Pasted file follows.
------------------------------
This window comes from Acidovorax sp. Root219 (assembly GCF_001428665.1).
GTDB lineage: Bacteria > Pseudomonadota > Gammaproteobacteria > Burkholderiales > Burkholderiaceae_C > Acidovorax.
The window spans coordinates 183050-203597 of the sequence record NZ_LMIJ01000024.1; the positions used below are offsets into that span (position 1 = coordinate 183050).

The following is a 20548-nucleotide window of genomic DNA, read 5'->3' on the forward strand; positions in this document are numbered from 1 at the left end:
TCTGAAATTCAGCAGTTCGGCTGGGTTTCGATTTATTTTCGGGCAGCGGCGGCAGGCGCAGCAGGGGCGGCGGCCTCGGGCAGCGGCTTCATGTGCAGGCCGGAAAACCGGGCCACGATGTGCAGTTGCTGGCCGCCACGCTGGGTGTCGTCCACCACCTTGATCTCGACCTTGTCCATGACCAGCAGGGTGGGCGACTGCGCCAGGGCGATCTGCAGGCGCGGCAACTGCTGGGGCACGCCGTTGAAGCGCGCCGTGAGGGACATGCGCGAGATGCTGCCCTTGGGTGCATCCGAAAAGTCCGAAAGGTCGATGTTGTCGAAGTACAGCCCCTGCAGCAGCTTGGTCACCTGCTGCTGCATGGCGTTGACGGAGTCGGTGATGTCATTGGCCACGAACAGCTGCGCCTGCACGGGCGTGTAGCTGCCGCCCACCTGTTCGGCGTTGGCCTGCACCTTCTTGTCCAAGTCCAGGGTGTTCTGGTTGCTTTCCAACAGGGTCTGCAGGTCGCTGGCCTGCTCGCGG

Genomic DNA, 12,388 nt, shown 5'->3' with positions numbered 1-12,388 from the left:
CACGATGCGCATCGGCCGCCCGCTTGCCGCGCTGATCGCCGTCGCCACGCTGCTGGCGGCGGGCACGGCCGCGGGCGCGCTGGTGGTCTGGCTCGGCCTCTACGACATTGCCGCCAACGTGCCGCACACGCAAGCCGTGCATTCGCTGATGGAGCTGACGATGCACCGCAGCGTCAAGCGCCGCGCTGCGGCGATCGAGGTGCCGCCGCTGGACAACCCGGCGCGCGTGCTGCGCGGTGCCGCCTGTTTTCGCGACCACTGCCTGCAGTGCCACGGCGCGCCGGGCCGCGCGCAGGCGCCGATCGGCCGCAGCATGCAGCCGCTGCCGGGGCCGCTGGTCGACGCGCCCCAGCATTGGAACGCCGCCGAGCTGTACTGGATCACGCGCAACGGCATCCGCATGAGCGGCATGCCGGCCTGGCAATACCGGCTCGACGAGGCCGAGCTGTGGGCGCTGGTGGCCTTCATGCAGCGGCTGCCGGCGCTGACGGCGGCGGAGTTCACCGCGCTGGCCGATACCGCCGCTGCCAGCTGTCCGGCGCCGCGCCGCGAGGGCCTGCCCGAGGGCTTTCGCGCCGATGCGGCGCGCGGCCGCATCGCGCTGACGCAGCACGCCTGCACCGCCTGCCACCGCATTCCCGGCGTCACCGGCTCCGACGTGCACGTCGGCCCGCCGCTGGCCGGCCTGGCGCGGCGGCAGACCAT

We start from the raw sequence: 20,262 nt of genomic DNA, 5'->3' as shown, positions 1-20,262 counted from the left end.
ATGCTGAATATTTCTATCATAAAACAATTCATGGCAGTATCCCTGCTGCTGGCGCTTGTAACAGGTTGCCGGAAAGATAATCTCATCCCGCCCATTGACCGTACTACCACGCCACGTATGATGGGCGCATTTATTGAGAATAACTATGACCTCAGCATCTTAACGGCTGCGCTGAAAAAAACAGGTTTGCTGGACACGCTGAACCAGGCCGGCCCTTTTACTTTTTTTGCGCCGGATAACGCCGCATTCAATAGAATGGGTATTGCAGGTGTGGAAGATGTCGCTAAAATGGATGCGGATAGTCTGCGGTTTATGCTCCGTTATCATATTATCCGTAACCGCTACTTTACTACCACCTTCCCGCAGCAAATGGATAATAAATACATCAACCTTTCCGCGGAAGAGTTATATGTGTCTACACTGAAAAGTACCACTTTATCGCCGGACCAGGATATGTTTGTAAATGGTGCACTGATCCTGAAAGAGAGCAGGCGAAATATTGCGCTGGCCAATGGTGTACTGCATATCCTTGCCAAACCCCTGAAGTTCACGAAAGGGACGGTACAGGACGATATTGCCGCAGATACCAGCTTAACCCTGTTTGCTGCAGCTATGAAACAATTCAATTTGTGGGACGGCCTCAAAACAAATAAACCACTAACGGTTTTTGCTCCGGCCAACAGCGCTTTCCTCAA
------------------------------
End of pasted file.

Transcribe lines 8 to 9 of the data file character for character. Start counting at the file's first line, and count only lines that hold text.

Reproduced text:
We start from the raw sequence: 20,262 nt of genomic DNA, 5'->3' as shown, positions 1-20,262 counted from the left end.
ATGCTGAATATTTCTATCATAAAACAATTCATGGCAGTATCCCTGCTGCTGGCGCTTGTAACAGGTTGCCGGAAAGATAATCTCATCCCGCCCATTGACCGTACTACCACGCCACGTATGATGGGCGCATTTATTGAGAATAACTATGACCTCAGCATCTTAACGGCTGCGCTGAAAAAAACAGGTTTGCTGGACACGCTGAACCAGGCCGGCCCTTTTACTTTTTTTGCGCCGGATAACGCCGCATTCAATAGAATGGGTATTGCAGGTGTGGAAGATGTCGCTAAAATGGATGCGGATAGTCTGCGGTTTATGCTCCGTTATCATATTATCCGTAACCGCTACTTTACTACCACCTTCCCGCAGCAAATGGATAATAAATACATCAACCTTTCCGCGGAAGAGTTATATGTGTCTACACTGAAAAGTACCACTTTATCGCCGGACCAGGATATGTTTGTAAATGGTGCACTGATCCTGAAAGAGAGCAGGCGAAATATTGCGCTGGCCAATGGTGTACTGCATATCCTTGCCAAACCCCTGAAGTTCACGAAAGGGACGGTACAGGACGATATTGCCGCAGATACCAGCTTAACCCTGTTTGCTGCAGCTATGAAACAATTCAATTTGTGGGACGGCCTCAAAACAAATAAACCACTAACGGTTTTTGCTCCGGCCAACAGCGCTTTCCTCAA